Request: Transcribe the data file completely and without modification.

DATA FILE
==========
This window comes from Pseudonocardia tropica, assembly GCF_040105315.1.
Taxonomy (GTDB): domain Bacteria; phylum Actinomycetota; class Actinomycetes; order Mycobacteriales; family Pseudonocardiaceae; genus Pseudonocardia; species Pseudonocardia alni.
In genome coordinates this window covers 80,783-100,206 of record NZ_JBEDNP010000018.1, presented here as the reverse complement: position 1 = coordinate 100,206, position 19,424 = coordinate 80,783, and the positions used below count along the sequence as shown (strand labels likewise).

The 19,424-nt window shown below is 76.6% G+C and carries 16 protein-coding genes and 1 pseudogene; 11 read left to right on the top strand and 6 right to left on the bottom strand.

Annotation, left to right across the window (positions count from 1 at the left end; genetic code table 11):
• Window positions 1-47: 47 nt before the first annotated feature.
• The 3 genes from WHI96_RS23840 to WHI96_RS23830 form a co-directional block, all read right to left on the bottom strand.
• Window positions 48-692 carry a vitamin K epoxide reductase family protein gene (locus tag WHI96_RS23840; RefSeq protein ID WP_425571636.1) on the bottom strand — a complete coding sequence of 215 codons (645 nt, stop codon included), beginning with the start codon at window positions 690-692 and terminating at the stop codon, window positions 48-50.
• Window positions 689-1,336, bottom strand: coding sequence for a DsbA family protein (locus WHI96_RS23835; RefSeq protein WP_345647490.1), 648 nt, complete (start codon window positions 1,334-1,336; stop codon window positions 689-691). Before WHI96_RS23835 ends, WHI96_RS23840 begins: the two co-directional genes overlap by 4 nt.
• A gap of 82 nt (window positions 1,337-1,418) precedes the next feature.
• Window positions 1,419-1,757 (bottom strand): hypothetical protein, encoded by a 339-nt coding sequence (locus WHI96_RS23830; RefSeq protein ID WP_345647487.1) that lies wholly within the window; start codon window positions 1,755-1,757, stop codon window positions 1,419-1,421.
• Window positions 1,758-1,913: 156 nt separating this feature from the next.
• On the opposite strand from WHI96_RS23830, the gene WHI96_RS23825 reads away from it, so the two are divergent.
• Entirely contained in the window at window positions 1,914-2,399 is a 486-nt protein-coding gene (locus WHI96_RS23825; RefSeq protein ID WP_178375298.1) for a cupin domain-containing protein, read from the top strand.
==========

This window comes from Pseudonocardia tropica, assembly GCF_040105315.1.
Taxonomy (GTDB): domain Bacteria; phylum Actinomycetota; class Actinomycetes; order Mycobacteriales; family Pseudonocardiaceae; genus Pseudonocardia; species Pseudonocardia alni.
In genome coordinates this window covers 80,783-100,206 of record NZ_JBEDNP010000018.1, presented here as the reverse complement: position 1 = coordinate 100,206, position 19,424 = coordinate 80,783, and the positions used below count along the sequence as shown (strand labels likewise).

The 19,424-nt window shown below is 76.6% G+C and carries 16 protein-coding genes and 1 pseudogene; 11 read left to right on the top strand and 6 right to left on the bottom strand.

Annotation, left to right across the window (positions count from 1 at the left end; genetic code table 11):
• Window positions 1-47: 47 nt before the first annotated feature.
• The 3 genes from WHI96_RS23840 to WHI96_RS23830 form a co-directional block, all read right to left on the bottom strand.
• Window positions 48-692 carry a vitamin K epoxide reductase family protein gene (locus tag WHI96_RS23840; RefSeq protein ID WP_425571636.1) on the bottom strand — a complete coding sequence of 215 codons (645 nt, stop codon included), beginning with the start codon at window positions 690-692 and terminating at the stop codon, window positions 48-50.
• Window positions 689-1,336, bottom strand: coding sequence for a DsbA family protein (locus WHI96_RS23835; RefSeq protein WP_345647490.1), 648 nt, complete (start codon window positions 1,334-1,336; stop codon window positions 689-691). Before WHI96_RS23835 ends, WHI96_RS23840 begins: the two co-directional genes overlap by 4 nt.
• A gap of 82 nt (window positions 1,337-1,418) precedes the next feature.
• Window positions 1,419-1,757 (bottom strand): hypothetical protein, encoded by a 339-nt coding sequence (locus WHI96_RS23830; RefSeq protein ID WP_345647487.1) that lies wholly within the window; start codon window positions 1,755-1,757, stop codon window positions 1,419-1,421.
• Window positions 1,758-1,913: 156 nt separating this feature from the next.
• On the opposite strand from WHI96_RS23830, the gene WHI96_RS23825 reads away from it, so the two are divergent.
• Entirely contained in the window at window positions 1,914-2,399 is a 486-nt protein-coding gene (locus WHI96_RS23825; RefSeq protein ID WP_178375298.1) for a cupin domain-containing protein, read from the top strand.